UP tops in providing employment under MGNREGS

Policy matters this week
MGNREGS helps to reduce rural distress in times of Covid-19 (Source: IWP Flickr photos) MGNREGS helps to reduce rural distress in times of Covid-19 (Source: IWP Flickr photos)

UP emerges as the top state in the country to give employment under MGNREGS

Under the rural employment guarantee scheme, the Uttar Pradesh government has engaged 57.13 lakh workers and thus become the top state in the country to give employment under the scheme. Uttar Pradesh is followed by Rajasthan, Andhra Pradesh, West Bengal and Madhya Pradesh. In April, with the onset of the nationwide lockdown, nearly six lakh workers were engaged across the country which rose to about 41 lakh till last week with the easing of the lockdown. While these workers are being engaged in different works, a large number of them are engaged in water conservation projects like deepening of ponds and river rejuvenation projects. (The Indian Express)

Jal Jeevan Mission: Maharashtra, West Bengal and Odisha asked to step up efforts

Taking note that Maharashtra, West Bengal and Odisha are among the states which are unable to reach their respective targets of 2019-20 for the scheme Har Ghar Jal, the Union Jal Ministry has asked them to step up their efforts for a speedy implementation of the scheme. In a letter to the Maharashtra Government, the Centre has urged the state to involve local village community and user groups to achieve drinking water security as 62 percent of the 1.42 crore rural households in the state still don’t have functional tap connections. While Odisha could complete 27.97 percent of its target to provide tap water connection in 2019-20, West Bengal came as a worst performer with providing only 4,750 tap water connections against the target of 32 lakh households this year. (The Times of India)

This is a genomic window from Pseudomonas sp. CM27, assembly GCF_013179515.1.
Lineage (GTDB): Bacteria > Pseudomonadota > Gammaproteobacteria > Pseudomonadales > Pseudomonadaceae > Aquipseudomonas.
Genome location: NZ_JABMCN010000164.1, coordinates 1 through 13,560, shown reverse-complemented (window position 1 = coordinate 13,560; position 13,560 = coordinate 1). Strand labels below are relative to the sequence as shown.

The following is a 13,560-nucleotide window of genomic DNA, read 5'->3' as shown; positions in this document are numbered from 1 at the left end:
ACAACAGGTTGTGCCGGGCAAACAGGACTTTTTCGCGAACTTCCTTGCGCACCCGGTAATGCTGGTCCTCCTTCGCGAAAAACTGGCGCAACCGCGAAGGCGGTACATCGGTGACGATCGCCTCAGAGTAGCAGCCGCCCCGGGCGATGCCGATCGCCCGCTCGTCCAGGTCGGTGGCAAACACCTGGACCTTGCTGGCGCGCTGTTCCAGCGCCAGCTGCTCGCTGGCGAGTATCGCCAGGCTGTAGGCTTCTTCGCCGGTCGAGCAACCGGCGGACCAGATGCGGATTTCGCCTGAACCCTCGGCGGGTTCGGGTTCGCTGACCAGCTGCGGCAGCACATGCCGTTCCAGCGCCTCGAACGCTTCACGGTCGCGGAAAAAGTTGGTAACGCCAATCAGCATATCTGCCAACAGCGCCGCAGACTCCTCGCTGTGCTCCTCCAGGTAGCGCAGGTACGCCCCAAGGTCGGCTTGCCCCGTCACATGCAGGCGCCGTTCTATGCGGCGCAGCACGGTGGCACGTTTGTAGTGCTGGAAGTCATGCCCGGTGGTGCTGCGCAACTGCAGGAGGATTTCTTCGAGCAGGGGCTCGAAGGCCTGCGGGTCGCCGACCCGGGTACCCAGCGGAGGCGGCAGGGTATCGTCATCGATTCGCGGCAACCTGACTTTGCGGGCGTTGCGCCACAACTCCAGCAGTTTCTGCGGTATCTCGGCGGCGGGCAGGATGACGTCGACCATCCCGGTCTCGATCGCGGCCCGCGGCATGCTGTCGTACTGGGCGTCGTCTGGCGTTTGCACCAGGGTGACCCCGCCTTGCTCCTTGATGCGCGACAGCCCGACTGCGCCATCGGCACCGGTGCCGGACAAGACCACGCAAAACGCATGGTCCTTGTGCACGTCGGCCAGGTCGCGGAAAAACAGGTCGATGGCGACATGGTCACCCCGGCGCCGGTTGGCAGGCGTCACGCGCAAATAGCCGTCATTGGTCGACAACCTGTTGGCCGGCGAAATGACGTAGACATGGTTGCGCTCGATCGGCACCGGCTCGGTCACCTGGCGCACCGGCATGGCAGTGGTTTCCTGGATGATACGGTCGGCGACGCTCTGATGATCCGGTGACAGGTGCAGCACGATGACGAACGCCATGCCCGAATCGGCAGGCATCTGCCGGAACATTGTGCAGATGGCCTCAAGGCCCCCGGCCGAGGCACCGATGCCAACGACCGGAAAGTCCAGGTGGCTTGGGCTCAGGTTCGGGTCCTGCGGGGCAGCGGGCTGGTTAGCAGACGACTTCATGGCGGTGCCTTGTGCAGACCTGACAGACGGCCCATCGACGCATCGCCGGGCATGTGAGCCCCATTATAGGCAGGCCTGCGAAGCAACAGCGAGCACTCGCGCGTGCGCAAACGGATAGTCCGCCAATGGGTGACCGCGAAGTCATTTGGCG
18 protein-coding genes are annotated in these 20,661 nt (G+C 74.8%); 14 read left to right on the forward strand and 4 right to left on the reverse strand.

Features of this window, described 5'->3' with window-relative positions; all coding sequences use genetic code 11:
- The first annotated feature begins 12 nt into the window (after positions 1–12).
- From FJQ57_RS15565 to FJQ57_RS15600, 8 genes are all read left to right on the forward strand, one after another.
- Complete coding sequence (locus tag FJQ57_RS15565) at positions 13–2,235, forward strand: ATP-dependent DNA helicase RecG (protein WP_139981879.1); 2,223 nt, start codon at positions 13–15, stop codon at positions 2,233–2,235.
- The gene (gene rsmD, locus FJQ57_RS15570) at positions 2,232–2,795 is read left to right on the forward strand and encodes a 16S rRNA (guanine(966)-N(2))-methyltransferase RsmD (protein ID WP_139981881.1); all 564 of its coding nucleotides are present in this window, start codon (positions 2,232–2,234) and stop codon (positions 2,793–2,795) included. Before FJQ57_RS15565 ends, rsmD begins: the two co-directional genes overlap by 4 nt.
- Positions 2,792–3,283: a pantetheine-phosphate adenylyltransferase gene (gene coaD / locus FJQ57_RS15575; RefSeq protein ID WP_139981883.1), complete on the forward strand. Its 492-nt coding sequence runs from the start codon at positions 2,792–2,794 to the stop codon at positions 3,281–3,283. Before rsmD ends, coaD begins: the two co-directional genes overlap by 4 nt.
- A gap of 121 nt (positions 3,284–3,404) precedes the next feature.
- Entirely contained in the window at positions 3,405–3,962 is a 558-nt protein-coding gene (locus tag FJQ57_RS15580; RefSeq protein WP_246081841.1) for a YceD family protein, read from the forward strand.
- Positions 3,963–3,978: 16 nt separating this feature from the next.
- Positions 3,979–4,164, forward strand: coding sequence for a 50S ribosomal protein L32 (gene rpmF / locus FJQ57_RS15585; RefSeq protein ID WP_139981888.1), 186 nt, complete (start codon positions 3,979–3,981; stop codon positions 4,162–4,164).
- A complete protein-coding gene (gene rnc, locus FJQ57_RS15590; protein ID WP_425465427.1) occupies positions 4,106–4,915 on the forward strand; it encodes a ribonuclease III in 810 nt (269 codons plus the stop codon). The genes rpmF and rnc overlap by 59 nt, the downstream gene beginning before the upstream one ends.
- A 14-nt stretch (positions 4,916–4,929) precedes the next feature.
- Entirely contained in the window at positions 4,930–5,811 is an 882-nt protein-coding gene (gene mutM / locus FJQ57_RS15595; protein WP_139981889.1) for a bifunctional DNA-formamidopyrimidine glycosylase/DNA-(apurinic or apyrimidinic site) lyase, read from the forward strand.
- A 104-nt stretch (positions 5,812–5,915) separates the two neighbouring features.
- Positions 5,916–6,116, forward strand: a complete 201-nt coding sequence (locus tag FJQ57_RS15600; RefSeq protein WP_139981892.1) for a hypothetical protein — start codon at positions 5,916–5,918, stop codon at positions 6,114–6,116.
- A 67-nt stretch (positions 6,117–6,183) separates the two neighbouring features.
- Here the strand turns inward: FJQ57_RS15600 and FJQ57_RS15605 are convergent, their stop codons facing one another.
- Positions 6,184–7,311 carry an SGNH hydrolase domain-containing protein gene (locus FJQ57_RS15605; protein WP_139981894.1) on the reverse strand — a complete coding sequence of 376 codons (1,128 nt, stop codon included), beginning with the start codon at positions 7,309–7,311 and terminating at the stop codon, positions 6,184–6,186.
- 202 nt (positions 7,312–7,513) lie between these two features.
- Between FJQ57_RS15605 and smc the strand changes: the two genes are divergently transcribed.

Andhra and Telangana failed to submit DPRs on proposed irrigation projects on Krishna and Godavari rivers

Both Andhra Pradesh and Telangana governments have failed to submit detailed project reports of the irrigation projects being taken up by them on Krishna and Godavari rivers to the concerned River Management Board, while they were supposed to submit it in June for the evaluation of the Apex Council, which is the final authority on deciding the status of the projects. Both of them have blamed each other for continuing the construction of the projects without the permission of the Apex Council, which seems like an attempt to delay the process. The states are of the view that the Apex Council may stop the construction of the projects and this would damage their interests since they have gone much ahead in the construction of these projects. (The Hans India)

NBWL recommends cumulative impact of sand mining in Uttarakhand

Raising concerns about extensive sand and boulder mining projects in Uttarakhand and their impact on river ecology and wildlife, the National Board for Wildlife (NBWL) has recommended a cumulative impact study of the mining for consideration of future projects. NBWL had received three proposals for sand mining along the Asan Wetland Conservation Reserve and five along the Rajaji National Park’s boundary near Haridwar and few of them have been deferred as they did not meet the environmental guidelines. The Board has made some recommendations so as to ascertain the impact of mining in upstream and downstream and for understanding the impact of mining on the natural flow of the river and health of adjoining forests. (Hindustan Times)

NGT seeks Centre, Gujarat responses over mangrove destruction

Issuing notices to Ministry of Environment and Forests, Gujarat government, Gujarat State Coastal Zone Management Authority and others, the National Green Tribunal (NGT) has sought responses from them on the allegation that Deen Dayal Port Trust in Gujarat's Kutch district was not executing the directions issued to protect the mangroves in its vicinity from destruction. The notification came following the petition filed that alleged rampant clearing of the mangroves in Nani Chirai and Moti Chirai areas of Bhachau Taluka in Kutch district by the Deen Dayal Port Trust led to the destruction of habitat of the indigenous Kharai camels, which has inturn affected the livelihood of villagers dependent on the mangroves. (Outlook India)

This is a roundup of important policy matters from June 12 - 23, 2020. Also, read news this week.

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